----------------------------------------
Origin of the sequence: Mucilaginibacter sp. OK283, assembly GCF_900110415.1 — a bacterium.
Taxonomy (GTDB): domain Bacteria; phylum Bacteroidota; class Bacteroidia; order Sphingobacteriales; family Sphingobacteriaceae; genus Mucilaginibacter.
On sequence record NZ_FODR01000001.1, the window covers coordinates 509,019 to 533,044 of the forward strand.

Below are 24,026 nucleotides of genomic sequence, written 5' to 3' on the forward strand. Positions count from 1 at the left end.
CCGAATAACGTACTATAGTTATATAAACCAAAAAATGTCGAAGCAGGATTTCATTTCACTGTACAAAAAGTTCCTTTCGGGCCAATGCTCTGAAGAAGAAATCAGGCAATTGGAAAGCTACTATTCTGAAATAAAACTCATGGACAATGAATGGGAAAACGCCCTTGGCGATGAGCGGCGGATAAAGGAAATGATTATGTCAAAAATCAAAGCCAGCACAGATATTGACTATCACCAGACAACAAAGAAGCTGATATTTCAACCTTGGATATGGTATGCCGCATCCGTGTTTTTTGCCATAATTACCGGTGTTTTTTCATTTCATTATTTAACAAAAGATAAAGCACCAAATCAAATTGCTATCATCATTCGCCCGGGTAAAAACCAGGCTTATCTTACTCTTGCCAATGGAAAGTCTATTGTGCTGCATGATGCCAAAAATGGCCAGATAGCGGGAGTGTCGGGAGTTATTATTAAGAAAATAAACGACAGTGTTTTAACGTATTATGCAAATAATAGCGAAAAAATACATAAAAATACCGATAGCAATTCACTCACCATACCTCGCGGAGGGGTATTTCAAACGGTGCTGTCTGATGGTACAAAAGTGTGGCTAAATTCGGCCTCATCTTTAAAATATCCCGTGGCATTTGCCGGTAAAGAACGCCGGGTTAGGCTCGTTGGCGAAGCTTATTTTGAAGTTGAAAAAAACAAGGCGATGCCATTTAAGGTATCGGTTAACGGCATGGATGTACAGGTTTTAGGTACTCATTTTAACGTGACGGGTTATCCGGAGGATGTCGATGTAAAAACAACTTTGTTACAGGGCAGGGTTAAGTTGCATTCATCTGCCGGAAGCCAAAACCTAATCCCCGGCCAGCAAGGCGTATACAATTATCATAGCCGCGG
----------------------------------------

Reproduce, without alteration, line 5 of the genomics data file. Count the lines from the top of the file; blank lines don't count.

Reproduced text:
CCGAATAACGTACTATAGTTATATAAACCAAAAAATGTCGAAGCAGGATTTCATTTCACTGTACAAAAAGTTCCTTTCGGGCCAATGCTCTGAAGAAGAAATCAGGCAATTGGAAAGCTACTATTCTGAAATAAAACTCATGGACAATGAATGGGAAAACGCCCTTGGCGATGAGCGGCGGATAAAGGAAATGATTATGTCAAAAATCAAAGCCAGCACAGATATTGACTATCACCAGACAACAAAGAAGCTGATATTTCAACCTTGGATATGGTATGCCGCATCCGTGTTTTTTGCCATAATTACCGGTGTTTTTTCATTTCATTATTTAACAAAAGATAAAGCACCAAATCAAATTGCTATCATCATTCGCCCGGGTAAAAACCAGGCTTATCTTACTCTTGCCAATGGAAAGTCTATTGTGCTGCATGATGCCAAAAATGGCCAGATAGCGGGAGTGTCGGGAGTTATTATTAAGAAAATAAACGACAGTGTTTTAACGTATTATGCAAATAATAGCGAAAAAATACATAAAAATACCGATAGCAATTCACTCACCATACCTCGCGGAGGGGTATTTCAAACGGTGCTGTCTGATGGTACAAAAGTGTGGCTAAATTCGGCCTCATCTTTAAAATATCCCGTGGCATTTGCCGGTAAAGAACGCCGGGTTAGGCTCGTTGGCGAAGCTTATTTTGAAGTTGAAAAAAACAAGGCGATGCCATTTAAGGTATCGGTTAACGGCATGGATGTACAGGTTTTAGGTACTCATTTTAACGTGACGGGTTATCCGGAGGATGTCGATGTAAAAACAACTTTGTTACAGGGCAGGGTTAAGTTGCATTCATCTGCCGGAAGCCAAAACCTAATCCCCGGCCAGCAAGGCGTATACAATTATCATAGCCGCGG